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Lower Crustal Composition in the Southwestern United States
  • Laura Sammon,
  • Chao Gao,
  • William McDonough
Laura Sammon
University of Maryland

Corresponding Author:[email protected]

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Chao Gao
University of Maryland
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William McDonough
University of Maryland; Tohoku University
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The composition of the lower continental crust is well-studied but poorly understood because of the difficulty of sampling large portions of it. Petrological and geochemical analyses of this deepest portion of the continental crust are limited to the study of high grade metamorphic lithologies, such as granulite. In situ lower crustal studies require geophysical experiments to determine regional-scale phenomena. Since geophysical properties, such as shear wave velocity (Vs), are nonunique among different compositions and temperatures, the most informative lower crustal models combine both geochemical and geophysical knowledge. We explored a combined modeling technique by analyzing the Basin and Range of the United States, a region for which plentiful geochemical and geophysical data is available. By comparing seismic velocity predictions based on composition and thermodynamic principles to ambient noise inversions, we identified three compositional trends in the southwestern United States that reflect three different geologic settings. The composition of the lower crust depends heavily on temperature because of the effect it has on rock mineralogy and physical properties. In the Basin and Range, we see evidence for a lower crust that overall is intermediate-mafic in composition (53.7 +/- 7.2 wt.% SiO2), and notably displays a gradient of decreasing SiO2 with depth.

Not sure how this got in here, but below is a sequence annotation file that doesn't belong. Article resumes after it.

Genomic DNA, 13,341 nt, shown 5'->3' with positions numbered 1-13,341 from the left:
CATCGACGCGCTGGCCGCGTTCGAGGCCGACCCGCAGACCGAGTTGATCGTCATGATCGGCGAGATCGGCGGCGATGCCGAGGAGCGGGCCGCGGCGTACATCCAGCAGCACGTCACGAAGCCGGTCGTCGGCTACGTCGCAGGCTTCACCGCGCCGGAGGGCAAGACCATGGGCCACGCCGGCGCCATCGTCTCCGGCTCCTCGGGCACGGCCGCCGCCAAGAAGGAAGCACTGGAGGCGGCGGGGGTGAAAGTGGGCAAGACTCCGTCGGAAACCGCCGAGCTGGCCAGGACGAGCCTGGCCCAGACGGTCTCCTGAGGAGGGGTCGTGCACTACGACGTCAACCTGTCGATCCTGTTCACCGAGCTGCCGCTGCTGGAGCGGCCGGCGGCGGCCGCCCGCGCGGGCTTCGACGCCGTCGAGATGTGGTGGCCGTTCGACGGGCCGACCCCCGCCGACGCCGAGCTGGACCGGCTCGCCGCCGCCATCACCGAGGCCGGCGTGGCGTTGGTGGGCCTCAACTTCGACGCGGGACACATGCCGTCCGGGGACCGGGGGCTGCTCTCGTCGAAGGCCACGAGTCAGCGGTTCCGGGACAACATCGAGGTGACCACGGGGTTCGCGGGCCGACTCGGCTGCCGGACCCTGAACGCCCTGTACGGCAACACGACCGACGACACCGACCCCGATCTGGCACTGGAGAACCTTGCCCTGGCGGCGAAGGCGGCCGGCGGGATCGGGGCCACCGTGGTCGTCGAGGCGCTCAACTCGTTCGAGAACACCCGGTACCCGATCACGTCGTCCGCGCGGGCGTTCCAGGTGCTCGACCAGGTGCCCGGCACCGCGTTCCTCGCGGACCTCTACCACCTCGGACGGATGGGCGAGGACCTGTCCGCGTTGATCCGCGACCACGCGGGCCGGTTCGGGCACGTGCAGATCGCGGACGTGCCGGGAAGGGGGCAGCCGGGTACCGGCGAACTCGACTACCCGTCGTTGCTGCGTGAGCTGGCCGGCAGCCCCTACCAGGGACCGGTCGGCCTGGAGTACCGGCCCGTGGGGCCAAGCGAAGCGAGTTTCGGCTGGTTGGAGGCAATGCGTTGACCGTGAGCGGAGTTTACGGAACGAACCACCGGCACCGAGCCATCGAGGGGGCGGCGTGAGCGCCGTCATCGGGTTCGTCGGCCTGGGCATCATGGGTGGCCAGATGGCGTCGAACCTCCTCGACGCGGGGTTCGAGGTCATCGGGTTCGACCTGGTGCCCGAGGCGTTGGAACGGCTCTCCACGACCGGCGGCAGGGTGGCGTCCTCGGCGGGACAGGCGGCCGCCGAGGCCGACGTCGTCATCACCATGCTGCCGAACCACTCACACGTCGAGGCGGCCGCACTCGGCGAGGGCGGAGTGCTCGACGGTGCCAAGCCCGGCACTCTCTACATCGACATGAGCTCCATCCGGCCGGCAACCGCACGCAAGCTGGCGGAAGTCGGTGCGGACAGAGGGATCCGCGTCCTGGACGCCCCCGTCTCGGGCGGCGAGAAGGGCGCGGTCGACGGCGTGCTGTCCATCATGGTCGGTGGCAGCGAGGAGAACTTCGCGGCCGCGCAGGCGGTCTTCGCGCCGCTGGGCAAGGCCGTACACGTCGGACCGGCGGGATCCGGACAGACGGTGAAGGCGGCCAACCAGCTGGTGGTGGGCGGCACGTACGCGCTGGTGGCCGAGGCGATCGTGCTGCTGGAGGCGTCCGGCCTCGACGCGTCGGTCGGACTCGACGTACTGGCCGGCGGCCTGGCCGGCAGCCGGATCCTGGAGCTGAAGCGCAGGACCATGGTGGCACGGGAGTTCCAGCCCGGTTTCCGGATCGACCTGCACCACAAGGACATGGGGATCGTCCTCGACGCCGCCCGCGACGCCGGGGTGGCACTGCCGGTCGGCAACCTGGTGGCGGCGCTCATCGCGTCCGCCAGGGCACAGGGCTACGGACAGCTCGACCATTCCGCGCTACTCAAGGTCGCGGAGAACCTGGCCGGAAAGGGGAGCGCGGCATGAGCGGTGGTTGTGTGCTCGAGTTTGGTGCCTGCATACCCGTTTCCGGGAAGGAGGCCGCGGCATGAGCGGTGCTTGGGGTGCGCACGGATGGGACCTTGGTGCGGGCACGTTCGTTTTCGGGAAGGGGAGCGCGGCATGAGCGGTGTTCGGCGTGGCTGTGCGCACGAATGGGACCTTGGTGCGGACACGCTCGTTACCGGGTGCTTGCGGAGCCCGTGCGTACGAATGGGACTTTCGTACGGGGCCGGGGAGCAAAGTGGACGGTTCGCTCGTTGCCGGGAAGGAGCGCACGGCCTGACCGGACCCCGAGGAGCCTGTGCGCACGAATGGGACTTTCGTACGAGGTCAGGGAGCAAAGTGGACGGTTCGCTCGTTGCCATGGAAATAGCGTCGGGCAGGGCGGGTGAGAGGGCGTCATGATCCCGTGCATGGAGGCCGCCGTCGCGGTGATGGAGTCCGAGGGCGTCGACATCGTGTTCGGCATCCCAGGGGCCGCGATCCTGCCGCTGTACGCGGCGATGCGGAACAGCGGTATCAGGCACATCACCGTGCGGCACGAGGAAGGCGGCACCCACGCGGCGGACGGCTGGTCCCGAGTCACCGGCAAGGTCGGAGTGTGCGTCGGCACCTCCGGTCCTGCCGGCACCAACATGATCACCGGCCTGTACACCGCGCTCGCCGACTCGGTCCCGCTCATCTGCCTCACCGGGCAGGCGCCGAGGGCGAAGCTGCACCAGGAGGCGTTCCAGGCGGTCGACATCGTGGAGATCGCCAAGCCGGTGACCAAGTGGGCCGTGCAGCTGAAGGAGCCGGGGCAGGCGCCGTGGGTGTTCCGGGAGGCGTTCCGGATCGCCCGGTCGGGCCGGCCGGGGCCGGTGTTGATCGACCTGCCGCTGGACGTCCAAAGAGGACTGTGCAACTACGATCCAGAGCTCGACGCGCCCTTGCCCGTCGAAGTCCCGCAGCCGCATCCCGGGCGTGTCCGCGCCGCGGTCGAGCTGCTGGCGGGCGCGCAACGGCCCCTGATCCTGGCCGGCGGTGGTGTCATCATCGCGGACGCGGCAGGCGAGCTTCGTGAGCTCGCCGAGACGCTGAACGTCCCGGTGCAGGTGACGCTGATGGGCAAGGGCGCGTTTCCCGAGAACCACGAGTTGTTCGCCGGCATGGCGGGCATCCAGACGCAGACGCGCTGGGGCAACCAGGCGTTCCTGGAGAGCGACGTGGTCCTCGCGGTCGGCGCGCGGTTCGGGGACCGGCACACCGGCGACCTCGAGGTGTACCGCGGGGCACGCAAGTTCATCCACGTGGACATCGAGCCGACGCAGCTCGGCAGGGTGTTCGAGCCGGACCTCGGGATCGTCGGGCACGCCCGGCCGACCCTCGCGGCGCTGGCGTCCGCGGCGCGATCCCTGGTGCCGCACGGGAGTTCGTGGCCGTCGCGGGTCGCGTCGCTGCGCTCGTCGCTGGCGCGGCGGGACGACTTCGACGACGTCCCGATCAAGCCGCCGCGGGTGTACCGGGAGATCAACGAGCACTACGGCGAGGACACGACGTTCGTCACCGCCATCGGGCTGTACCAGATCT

Mar 2020Published in Journal of Geophysical Research: Solid Earth volume 125 issue 3. 10.1029/2019JB019011